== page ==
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Original Investigation
February 2016

Long-term Risk of Hospitalization for Somatic Diseases in Survivors of Adolescent or Young Adult Cancer

Author Affiliations
  • 1Danish Cancer Society Research Center, 2100 Copenhagen, Denmark
JAMA Oncol. 2016;2(2):193-200. doi:10.1001/jamaoncol.2015.4393
Abstract

Importance  Survivors of adolescent and young adult cancers are at risk for treatment-induced late adverse effects; however, to our knowledge, the long-term risk of hospitalization in this specific group of cancer survivors has not been thoroughly evaluated.

Objective  To examine relative and absolute excess risk for hospitalizations up to 34 years after diagnosis of adolescent and young adult cancer compared with population comparisons.

Design, Setting, and Participants  This was a cohort study, conducted in Denmark, of 33 555 five-year survivors of adolescent or young adult cancer, diagnosed from 1943 through 2004, when they were 15 to 39 years of age, and 228 447 population comparisons, matched to the survivors by sex and year of birth.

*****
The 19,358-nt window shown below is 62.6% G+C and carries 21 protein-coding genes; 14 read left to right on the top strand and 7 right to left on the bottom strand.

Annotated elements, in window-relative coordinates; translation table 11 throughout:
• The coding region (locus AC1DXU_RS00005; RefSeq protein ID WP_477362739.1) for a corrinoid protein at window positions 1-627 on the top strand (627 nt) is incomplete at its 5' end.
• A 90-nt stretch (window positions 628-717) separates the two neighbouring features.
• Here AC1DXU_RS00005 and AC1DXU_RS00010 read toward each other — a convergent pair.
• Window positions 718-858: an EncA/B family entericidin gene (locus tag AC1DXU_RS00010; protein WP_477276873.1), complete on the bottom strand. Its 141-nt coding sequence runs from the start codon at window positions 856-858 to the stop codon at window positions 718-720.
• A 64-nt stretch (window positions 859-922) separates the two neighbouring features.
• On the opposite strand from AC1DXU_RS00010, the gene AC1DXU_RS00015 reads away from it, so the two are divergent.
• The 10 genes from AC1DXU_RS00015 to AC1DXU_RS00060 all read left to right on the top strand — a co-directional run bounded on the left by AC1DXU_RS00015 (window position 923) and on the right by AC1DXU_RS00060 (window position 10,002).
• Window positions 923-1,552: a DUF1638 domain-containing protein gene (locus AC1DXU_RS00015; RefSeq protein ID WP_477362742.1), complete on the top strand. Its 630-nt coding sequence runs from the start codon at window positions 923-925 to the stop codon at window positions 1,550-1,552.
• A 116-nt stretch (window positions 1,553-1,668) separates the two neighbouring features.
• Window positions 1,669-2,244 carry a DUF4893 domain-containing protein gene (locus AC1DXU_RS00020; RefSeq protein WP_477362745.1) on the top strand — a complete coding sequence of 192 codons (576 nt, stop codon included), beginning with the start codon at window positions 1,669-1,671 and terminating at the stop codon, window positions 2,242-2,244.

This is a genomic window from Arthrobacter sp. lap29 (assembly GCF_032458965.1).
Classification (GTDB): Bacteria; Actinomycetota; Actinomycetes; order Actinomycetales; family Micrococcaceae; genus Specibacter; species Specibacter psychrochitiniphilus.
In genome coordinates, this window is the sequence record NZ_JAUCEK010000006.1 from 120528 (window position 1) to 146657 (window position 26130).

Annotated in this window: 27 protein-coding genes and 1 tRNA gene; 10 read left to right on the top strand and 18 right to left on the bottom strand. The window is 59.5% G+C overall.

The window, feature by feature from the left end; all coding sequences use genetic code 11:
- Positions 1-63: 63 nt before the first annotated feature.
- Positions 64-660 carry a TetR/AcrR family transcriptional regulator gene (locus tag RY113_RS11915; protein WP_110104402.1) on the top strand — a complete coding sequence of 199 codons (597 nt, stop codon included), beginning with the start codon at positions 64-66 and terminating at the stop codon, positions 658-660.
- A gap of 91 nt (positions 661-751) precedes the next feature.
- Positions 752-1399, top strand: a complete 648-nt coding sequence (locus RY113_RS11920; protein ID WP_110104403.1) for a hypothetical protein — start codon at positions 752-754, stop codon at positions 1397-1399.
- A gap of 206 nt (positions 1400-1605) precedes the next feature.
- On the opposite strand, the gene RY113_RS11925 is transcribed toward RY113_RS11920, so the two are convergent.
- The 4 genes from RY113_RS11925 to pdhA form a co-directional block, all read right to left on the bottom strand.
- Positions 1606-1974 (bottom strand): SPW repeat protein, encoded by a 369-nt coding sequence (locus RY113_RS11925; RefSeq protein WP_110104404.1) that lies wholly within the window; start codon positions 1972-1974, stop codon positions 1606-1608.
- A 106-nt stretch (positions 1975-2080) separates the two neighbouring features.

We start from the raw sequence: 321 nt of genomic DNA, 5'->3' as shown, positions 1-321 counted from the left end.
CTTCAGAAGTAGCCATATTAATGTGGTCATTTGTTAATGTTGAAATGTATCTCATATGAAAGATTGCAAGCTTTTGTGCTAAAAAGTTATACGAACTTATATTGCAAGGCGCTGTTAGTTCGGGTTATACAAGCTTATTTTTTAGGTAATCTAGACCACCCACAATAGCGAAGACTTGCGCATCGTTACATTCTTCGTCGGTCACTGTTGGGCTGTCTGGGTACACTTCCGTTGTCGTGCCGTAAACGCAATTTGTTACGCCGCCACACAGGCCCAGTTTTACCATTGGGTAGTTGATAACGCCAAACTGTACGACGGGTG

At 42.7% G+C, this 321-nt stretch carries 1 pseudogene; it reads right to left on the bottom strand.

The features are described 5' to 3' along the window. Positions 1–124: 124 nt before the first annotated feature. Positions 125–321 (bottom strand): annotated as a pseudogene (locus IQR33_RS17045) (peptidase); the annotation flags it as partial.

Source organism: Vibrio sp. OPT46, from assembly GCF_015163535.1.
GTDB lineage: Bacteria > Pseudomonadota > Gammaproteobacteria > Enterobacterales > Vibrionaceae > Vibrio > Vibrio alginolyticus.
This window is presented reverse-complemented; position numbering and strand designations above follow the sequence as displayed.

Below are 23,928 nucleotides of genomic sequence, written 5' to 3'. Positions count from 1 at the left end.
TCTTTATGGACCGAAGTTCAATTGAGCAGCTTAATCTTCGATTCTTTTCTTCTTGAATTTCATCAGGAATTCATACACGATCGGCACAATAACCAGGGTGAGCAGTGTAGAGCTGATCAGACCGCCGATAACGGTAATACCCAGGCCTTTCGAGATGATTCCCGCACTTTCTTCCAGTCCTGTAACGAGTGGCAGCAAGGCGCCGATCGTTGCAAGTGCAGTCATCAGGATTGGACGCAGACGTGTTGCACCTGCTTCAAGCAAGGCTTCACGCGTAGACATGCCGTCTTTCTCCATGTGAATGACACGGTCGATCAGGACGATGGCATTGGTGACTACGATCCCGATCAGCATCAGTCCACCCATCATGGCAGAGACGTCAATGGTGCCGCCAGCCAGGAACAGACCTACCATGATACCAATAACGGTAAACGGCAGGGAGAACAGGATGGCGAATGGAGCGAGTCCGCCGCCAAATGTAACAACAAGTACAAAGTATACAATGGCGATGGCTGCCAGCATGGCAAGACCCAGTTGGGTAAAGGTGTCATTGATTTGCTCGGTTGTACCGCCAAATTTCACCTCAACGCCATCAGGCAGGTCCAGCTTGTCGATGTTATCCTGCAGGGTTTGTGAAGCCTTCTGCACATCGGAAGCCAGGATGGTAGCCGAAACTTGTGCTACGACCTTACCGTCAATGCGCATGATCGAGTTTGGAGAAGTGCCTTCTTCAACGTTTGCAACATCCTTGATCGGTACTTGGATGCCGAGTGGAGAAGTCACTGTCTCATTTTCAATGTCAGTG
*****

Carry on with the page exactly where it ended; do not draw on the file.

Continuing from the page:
Main Outcomes and Measures  Cancer survivors and comparisons were followed up for hospitalizations in the Danish Patient Register through December 2010. Standardized hospitalization rate ratios (RRs) and absolute excess risks (AERs) were calculated.

Results  After a median follow-up of 14 years, we identified 53 032 hospitalizations in cancer survivors, whereas 38 423 were expected, resulting in an overall RR of 1.38 (95% CI, 1.37-1.39). The data analysis was started in January 2015 and ended in June 2015. Additional data analyses requested by the reviewers were conducted in August 2015. The highest risks were found for the main diagnostic groups of diseases of blood and blood-forming organs (RR, 2.00; 95% CI, 1.87-2.14), infectious and parasitic diseases (RR, 1.69; 95% CI, 1.61-1.77), and malignant neoplasms (RR, 1.63; 95% CI, 1.59-1.68). The overall AER was 2803 (95% CI, 2712-2893) per 100 000 person-years; the highest AERs were found for malignant neoplasms, diseases of digestive organs, and diseases of the circulatory system (18%, 15%, and 14% of total AER, respectively). Survivors of the 10 most common cancers in adolescents and young adults were at significantly increased risk for diseases in the 12 main diagnostic groups. The highest risks were those of survivors of leukemia (RR, 2.21; 95% CI, 2.02-2.42), brain cancer (RR, 1.93; 95% CI, 1.86-2.00), and Hodgkin lymphoma (RR, 1.87; 95% CI, 1.80-1.94).

Conclusions and Relevance  The large number of survivors and the use of hospital discharge diagnoses made it possible to draw a comprehensive picture of the complex inpatient disease burden experienced by survivors of adolescent and young adult cancer. The findings underscore a great diversity of cancer-related health problems that physicians and patients should be knowledgeable about.

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